When Atlanta Braves center fielder Michael Harris II was named 2022 NL Rookie of the Year, he was following in the footsteps of the franchise’s first African-American player, Sam Jethroe. I've written about Sam before, but his story is worthy of noting today.
In 1950, the Atlanta Braves Franchise became the fourth in baseball and the third in the NL to add an African-American player to their Major League roster, when they signed Samuel Jethroe.
The rookie years of Harris and Jethroe have many similarities, but the roads each player took to that rookie year are lightyears apart.
For Harris, it began when the Atlanta Braves drafted the 18-year-old outfielder in the third round of the 2019 Amateur Draft. Three years later, Dana Brown convinced Atlanta Braves GM Alex Anthopoulos that Harris was ready despite his lack of experience, and at 21, Money Mikey became the club’s starting center fielder.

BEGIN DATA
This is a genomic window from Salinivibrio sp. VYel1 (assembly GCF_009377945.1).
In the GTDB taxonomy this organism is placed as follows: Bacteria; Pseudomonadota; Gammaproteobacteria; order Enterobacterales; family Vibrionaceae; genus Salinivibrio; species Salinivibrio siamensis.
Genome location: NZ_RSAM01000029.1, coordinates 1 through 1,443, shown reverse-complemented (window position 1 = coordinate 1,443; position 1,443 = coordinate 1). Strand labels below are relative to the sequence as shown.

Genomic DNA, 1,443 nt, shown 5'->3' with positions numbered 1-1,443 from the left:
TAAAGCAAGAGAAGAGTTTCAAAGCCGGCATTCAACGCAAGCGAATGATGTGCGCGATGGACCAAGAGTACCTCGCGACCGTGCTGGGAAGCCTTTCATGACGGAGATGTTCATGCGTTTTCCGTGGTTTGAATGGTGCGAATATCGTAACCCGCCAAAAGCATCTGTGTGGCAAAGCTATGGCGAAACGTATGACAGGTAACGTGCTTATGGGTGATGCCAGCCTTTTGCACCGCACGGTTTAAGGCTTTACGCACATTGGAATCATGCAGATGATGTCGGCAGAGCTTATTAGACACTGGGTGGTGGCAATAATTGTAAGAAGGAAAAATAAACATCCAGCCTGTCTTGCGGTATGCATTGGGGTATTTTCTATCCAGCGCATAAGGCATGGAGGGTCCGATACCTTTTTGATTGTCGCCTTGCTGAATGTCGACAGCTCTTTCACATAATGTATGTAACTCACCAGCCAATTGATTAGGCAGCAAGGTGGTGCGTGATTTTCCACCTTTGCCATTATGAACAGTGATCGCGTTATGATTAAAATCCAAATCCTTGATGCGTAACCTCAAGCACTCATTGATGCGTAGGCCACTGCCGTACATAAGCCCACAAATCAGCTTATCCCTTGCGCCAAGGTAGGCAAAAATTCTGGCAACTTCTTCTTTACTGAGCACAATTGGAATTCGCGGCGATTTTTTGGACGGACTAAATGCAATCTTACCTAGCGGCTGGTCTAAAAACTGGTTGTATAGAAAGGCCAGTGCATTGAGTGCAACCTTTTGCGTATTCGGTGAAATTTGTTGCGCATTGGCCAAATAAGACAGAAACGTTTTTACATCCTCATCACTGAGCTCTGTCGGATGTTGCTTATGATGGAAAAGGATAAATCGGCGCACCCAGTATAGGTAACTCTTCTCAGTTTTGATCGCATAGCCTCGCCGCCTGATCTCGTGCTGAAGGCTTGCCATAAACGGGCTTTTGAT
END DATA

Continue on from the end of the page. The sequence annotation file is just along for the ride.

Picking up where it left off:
Different Times, Different Standards for “Ready”
At 18, Sam Jethroe was playing pickup ball on a segregated team in East St Louis. At 21, he played three games for the Indianapolis Clowns of the Negro American League but had to quit to return to St Louis to care for his ailing mother.
In 1942 Jethroe began playing for the Cleveland Buckeyes. Over the next four years, he earned a spot in four All-Star Games, batted .321/.366/.475/.841 with a 157 OPS+, and helped them win the 1945 Little World Series.
Under public pressure to integrate the majors, the Red Sox paid lip service to the idea by inviting three Negro League stars to Fenway for a tryout, Jethroe, Jackie Robinson, and Marvin Williams.
The Red Sox didn’t contact any of them once the tryout ended, saying they ”had all the potential, but it wasn’t the right time.”
Branch Rickey disagreed. He interviewed both Jethroe and Robinson, eventually signing both players, Robinson in 1946 and Jethroe in 1948.